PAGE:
With the addition of a circular slide rule to the bezel of the wrist chronograph models, Breitling has created the famous Navitimer which became a cult object with the aviation community. Breitling became the official supplier of cockpit clocks to all major airlines. The Aircraft Owners and Pilots Association offered Navitimer watches with their AOPA logo on the dial. In 1961 Scott Carpenter requested for a custom made 24-hour Navitimer as it was difficult to see if it were day or night in outer space. He wore this watch on the Aurora 7 Space capsule, the Mercury Atlas 7 mission, making the Navitimer the first wrist chronograph to be worn in outer space. This model was later marketed as the Breitling Navitimer Cosmonaute. Here we feature the iconic Navitimer from Breitling that is the oldest mechanical pilots watch still in production.
Breitling Navitimer 01 – Ref AB012012/BB01/436X/A20D.1
The favorite watch of pilots and aviation enthusiasts the Breitling Navitimer 01 is distinguished by its 43mm steel case and its black dial with a red seconds hand, silver chronograph sub-dials and applied hour markers. The circular slide rule markings on the bidirectional ratcheted rotating bezel are an iconic part of the watch. Powered by a precise and robust Breitling 01 movement, the watch has a 70 hour power reserve and chronograph features to measure 1/4th of the second. A high quality black leather strap secures the watch on the wrist in all challenging flight environments.
Breitling Chronomat – The Rebirth of the Mechanical Chronograph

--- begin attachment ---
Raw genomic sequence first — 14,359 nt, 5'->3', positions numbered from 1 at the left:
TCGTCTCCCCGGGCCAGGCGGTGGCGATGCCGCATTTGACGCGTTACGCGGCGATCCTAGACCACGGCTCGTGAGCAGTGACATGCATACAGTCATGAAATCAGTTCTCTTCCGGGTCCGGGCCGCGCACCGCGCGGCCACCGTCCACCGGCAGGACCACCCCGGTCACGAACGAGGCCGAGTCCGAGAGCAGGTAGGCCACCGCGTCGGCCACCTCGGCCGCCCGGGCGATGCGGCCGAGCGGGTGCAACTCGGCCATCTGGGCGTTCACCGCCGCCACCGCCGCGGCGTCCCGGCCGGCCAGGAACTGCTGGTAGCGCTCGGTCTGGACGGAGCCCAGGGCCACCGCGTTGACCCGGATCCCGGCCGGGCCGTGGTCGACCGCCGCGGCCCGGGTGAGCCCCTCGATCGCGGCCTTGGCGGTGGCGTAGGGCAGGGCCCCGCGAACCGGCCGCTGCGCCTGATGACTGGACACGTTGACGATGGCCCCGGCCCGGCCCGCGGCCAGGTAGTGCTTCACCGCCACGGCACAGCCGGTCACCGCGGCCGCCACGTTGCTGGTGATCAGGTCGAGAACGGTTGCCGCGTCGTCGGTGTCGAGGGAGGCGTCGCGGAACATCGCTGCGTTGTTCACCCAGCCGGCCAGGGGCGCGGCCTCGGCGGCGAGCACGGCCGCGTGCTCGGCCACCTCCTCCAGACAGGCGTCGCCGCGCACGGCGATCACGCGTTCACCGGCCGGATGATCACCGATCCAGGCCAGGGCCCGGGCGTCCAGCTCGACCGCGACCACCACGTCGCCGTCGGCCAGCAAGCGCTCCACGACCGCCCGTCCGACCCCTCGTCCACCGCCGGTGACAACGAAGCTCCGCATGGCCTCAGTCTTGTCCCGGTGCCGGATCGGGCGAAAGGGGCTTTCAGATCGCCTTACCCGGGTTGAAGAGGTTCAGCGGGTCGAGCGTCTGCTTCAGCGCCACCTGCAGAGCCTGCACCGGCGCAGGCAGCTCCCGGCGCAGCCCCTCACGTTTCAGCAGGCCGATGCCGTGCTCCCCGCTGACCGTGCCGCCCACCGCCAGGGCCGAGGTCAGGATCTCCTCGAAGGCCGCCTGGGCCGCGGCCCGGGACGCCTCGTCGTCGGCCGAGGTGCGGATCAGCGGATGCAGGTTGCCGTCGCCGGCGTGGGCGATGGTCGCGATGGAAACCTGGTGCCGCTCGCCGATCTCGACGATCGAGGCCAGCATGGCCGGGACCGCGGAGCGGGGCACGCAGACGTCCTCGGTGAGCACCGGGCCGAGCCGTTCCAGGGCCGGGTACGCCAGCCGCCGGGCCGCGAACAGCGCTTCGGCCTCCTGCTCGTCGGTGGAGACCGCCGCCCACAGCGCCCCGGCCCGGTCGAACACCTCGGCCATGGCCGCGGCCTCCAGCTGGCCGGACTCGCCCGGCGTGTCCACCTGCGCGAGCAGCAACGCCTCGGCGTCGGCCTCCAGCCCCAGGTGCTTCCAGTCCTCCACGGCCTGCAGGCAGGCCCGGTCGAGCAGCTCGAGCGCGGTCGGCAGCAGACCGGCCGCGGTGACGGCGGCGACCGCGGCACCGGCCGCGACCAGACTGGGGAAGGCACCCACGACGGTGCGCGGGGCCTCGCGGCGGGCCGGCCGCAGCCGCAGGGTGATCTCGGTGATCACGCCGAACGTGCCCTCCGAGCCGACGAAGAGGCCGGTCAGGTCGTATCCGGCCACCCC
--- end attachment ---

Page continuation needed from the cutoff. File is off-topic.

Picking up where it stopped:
Aviation is about recognizing the environment, adapting and changing course to meet goals; the right decision can meet life or death. In 1979 Wiley Breitling was at a crossroads. The rise of digital quartz movements was threatening the entire Swiss Watch Industry. A new successor was to be appointed and the next course of action had to be decided for the Breitling company. The future was uncertain. Ernest Schneider who was a pilot, watch manufacturer, microelectronics specialist took over the reigns of the company from the founder’s grandson Willy Breitling. He continued the tradition of fearless leadership and passion for risk, by making a mechanical chronograph for the elite Italian flight squad – the Frecce Tricolori. This was known as the Chronomat. With its sturdy case and famous bezel with rider tabs, it marked the return of the mechanical chronograph and quickly became the best selling watch that Breitling made. This position is held till the current day.
Breitling Chronomat 44 GMT – Ref AB042011/BB56/375A
In 1984 the rebirth of Breitling happened with the introduction of the Chronomat. In a world dominated by Quartz watches, the Chronomat was an extremely accurate and precise mechanical chronograph and was adopted by pilots and aviation enthusiasts world wide. It became the most popular Breitling watch to be sold in the world market. Featured here, the Chronomat 44 GMT is the ideal world travel watch with a GMT hand that can be conveniently set to the new time zone. Featuring a 44mm steel case and a black dial with silver chronograph sub-dials, the watch has a bold and highly legible design. Equipped with a 70 hour power reserve thanks to the Breitling Caliber B04 movement, this model features a rotating bezel for a 24-hour third timezone reading. Please also read about the Breitling Chronomat 44 on this link.
Video on the aviation history of Breitling:
By Pranav Karol
Features Writer, The Watch Guide
A watch enthusiast who is very passionate about performance watches. A keen observer of the horological world and its latest developments.
- Hands On Review: The Panerai Luminor Submersible 1950 Carbotech
- An Exclusive Interview with Mr Jacques Alain Vuille – Global Vice President and Member of Board, Corum
- In-Depth Review Of The Oris Aviation Big Crown ProPilot- The World’s First “Automatic” Watch With A Mechanical Altimeter
- In Depth Review of The New Carl F. Bucherer Manero Flyback Chronograph